University of Houston researcher links use of Facebook to depression

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HOUSTON, TX – Feeling blue?  Need a boost?  Whatever you do, don’t check Facebook.

University of Houston researcher Mai-Ly Nguyen Steers says that thanks to the most popular social media website we’re more likely to compare our lives to others, and therefore, we’re more likely to develop depressive symptoms.

“You have no idea what your friends are going to post,” explained Steers, “And we’re now exposed to more information than ever before.  So, this now gives us more opportunities for which to socially compare ourselves.”

And the bombardment comes from all directions; your “friends” post pictures of their amazing vacations while you’re struggling to make ends meet, others announce their engagement right after you get dumped.  Their lives seem so wonderful compared to yours.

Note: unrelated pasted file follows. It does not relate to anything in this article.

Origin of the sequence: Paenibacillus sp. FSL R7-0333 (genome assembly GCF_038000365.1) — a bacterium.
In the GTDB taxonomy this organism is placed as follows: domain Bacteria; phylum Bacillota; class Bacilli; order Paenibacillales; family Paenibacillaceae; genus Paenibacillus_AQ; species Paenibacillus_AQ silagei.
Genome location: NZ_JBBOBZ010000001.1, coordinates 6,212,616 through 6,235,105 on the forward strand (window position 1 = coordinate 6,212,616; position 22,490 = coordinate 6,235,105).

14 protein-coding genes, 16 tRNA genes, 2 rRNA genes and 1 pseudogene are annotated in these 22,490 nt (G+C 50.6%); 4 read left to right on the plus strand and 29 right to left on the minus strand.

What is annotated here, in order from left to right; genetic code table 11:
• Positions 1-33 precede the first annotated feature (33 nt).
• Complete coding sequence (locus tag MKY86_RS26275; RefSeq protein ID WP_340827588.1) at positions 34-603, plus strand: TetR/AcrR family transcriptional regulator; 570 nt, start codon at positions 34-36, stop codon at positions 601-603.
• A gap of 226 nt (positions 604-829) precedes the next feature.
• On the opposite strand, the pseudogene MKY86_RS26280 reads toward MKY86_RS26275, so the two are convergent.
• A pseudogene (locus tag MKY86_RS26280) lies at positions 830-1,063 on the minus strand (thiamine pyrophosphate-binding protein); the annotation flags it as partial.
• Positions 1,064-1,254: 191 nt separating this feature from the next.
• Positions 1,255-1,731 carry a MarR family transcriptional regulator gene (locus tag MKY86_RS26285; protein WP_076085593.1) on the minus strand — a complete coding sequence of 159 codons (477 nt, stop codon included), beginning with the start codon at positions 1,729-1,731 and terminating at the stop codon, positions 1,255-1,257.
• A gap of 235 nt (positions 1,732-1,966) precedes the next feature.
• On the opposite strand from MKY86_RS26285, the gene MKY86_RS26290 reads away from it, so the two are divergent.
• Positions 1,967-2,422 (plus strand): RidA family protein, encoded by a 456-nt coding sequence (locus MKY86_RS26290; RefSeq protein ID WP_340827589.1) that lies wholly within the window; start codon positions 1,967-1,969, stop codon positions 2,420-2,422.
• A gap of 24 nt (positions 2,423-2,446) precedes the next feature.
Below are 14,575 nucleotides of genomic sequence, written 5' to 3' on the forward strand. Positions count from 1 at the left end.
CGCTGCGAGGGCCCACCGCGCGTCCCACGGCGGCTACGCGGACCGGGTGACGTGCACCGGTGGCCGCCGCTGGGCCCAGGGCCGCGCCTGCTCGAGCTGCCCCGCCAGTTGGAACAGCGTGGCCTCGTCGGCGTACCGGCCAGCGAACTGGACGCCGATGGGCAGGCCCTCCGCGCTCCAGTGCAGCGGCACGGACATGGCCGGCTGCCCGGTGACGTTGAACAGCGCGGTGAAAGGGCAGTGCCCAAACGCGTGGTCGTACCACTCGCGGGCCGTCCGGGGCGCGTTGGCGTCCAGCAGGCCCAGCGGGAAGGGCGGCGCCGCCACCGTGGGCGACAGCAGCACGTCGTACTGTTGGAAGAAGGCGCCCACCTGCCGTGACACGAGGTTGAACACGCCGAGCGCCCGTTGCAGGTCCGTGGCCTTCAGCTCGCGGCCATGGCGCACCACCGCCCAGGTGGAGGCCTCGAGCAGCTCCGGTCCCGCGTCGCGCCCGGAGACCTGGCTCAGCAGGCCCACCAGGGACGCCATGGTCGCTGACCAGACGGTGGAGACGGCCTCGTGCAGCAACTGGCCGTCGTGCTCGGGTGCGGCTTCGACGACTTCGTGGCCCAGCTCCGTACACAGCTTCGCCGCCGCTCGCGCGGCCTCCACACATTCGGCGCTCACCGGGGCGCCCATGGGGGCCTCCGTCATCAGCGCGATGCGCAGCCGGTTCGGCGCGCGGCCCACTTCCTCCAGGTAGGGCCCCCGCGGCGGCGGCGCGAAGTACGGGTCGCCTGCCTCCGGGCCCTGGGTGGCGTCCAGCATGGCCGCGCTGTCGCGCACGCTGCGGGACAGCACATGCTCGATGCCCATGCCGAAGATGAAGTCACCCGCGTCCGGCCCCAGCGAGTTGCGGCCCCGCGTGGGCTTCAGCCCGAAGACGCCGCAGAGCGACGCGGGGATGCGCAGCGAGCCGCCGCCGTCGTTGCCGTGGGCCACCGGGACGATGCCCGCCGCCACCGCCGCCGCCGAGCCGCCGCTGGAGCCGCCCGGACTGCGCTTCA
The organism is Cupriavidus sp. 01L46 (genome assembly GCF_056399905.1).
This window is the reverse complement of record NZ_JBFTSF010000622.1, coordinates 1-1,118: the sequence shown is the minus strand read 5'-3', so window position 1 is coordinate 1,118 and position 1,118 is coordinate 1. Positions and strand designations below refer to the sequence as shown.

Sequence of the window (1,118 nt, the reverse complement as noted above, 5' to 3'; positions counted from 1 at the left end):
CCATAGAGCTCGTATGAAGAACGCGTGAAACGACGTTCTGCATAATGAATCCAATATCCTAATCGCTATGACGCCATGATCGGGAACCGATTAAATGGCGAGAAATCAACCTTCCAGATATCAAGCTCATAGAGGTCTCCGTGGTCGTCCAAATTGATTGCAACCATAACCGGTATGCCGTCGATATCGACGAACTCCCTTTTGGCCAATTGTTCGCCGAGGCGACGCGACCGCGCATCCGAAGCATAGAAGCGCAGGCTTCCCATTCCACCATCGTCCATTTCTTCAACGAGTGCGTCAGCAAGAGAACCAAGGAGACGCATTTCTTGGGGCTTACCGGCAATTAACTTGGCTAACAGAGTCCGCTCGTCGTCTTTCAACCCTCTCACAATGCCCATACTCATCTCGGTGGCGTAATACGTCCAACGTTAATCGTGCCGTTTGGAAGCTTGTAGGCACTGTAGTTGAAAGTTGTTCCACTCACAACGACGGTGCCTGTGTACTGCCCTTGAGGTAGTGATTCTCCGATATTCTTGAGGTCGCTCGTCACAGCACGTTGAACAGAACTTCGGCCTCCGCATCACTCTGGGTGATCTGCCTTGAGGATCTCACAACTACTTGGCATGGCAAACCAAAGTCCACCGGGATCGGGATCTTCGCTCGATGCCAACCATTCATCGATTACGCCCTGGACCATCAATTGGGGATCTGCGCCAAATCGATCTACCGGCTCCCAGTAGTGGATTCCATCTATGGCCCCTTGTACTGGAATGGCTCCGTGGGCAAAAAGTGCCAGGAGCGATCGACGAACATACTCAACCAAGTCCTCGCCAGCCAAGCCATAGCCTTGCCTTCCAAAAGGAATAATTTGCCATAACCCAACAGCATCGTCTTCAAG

“It’s not necessarily that people are lying on Facebook, but they engage in what social psychologists call self-presentation,” said the researcher.

Like it, share it, or jump off a bridge.  Are those the only options?

“I don’t know if you’d want to jump off a bridge, hopefully not,” she laughed.  “But you have to keep in mind that what you’re comparing yourself to is a positively-distorted image of your friends’ lives.”

Perhaps social media is making us more anti-social.  Oh, what a clever punchline!  My Facebook friends will love it.


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